At the crux of the teaching and research nexus presented in this study is the fact that the focus has shifted from the teacher’s current research to facilitating an inquiry based learning experience for students that is founded on the cross fertilisation of research from teaching. This approach further highlights the potential role played by the students as partners in the teaching and research relationship.
Learning experiences, such as the one described in this paper that ultimately inspire students to learn through exposure to research, by making research visible to them and providing opportunities to experience learning through research, add value to tertiary curricula. Facilitating students to work in teams widens their connections and sets the foundation to develop partnerships. These learning designs that make students active participants in knowledge acquisition require teachers to systematically design and build curricula, including assessment approaches, and supporting resources. This study points to the need to reflect on the topic itself; considerations of what topics are purposeful, how a topic could be justified and how the selected topic supports building students’ skills. Teachers in turn would benefit through professional development, especially exposure to exemplar learning designs and models of teaching and learning from the various disciplines in order to create rewarding learning experiences that build on the symbiosis between research and teaching. Structures surrounding the universities such as policy and technology to support group work may need to be reviewed to include these learning approaches.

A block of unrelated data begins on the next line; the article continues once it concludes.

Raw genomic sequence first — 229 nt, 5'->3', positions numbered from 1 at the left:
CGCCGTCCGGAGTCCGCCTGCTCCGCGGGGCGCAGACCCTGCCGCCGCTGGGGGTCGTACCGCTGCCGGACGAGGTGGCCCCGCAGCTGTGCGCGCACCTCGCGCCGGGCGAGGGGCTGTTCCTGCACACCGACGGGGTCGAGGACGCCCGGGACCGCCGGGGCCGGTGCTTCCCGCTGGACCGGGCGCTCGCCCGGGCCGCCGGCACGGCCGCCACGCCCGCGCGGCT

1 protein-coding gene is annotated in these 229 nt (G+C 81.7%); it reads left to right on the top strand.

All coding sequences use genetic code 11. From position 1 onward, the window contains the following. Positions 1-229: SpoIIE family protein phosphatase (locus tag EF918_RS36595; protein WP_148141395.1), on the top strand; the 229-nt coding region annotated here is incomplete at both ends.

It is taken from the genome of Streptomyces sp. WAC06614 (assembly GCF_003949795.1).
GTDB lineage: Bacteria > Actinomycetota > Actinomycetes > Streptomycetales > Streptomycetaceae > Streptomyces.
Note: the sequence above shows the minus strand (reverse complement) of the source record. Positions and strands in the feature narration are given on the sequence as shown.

Student awareness of research is a critical factor in the integration of research and teaching, and claims that teaching is research inspired are not credible unless students have a positive understanding of research. This study shows that students can potentially play a key role in consolidating the teaching-research nexus and undergraduate students need no longer think of research as remote, esoteric work their teachers engage in, with little connection to them. As this pilot study shows, the teaching-research nexus can be developed within the curriculum and provide a rewarding student experience as well as reinvigorate the teacher’s research pursuits.